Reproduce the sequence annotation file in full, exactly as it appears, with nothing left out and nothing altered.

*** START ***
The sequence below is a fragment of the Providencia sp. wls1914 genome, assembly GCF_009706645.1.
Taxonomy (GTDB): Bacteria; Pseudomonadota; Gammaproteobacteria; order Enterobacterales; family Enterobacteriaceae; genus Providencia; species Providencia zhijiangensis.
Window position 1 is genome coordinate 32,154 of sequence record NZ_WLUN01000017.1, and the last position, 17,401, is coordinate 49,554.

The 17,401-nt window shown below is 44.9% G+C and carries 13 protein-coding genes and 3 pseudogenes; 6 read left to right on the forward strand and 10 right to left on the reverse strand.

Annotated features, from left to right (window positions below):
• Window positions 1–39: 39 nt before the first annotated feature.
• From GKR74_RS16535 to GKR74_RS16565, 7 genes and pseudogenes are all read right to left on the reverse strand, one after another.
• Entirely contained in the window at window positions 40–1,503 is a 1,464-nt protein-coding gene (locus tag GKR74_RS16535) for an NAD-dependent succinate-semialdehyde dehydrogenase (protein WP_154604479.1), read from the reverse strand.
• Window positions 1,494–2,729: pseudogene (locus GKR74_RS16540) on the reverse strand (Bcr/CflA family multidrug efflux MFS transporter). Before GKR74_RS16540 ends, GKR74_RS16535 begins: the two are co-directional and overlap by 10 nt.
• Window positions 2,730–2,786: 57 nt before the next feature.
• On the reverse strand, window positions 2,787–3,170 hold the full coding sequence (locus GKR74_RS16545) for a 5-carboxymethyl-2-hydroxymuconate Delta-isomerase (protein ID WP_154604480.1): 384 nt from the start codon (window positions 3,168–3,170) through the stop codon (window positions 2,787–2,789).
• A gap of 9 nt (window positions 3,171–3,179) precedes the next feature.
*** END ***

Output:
The sequence below is a fragment of the Providencia sp. wls1914 genome, assembly GCF_009706645.1.
Taxonomy (GTDB): Bacteria; Pseudomonadota; Gammaproteobacteria; order Enterobacterales; family Enterobacteriaceae; genus Providencia; species Providencia zhijiangensis.
Window position 1 is genome coordinate 32,154 of sequence record NZ_WLUN01000017.1, and the last position, 17,401, is coordinate 49,554.

The 17,401-nt window shown below is 44.9% G+C and carries 13 protein-coding genes and 3 pseudogenes; 6 read left to right on the forward strand and 10 right to left on the reverse strand.

Annotated features, from left to right (window positions below):
• Window positions 1–39: 39 nt before the first annotated feature.
• From GKR74_RS16535 to GKR74_RS16565, 7 genes and pseudogenes are all read right to left on the reverse strand, one after another.
• Entirely contained in the window at window positions 40–1,503 is a 1,464-nt protein-coding gene (locus tag GKR74_RS16535) for an NAD-dependent succinate-semialdehyde dehydrogenase (protein WP_154604479.1), read from the reverse strand.
• Window positions 1,494–2,729: pseudogene (locus GKR74_RS16540) on the reverse strand (Bcr/CflA family multidrug efflux MFS transporter). Before GKR74_RS16540 ends, GKR74_RS16535 begins: the two are co-directional and overlap by 10 nt.
• Window positions 2,730–2,786: 57 nt before the next feature.
• On the reverse strand, window positions 2,787–3,170 hold the full coding sequence (locus GKR74_RS16545) for a 5-carboxymethyl-2-hydroxymuconate Delta-isomerase (protein ID WP_154604480.1): 384 nt from the start codon (window positions 3,168–3,170) through the stop codon (window positions 2,787–2,789).
• A gap of 9 nt (window positions 3,171–3,179) precedes the next feature.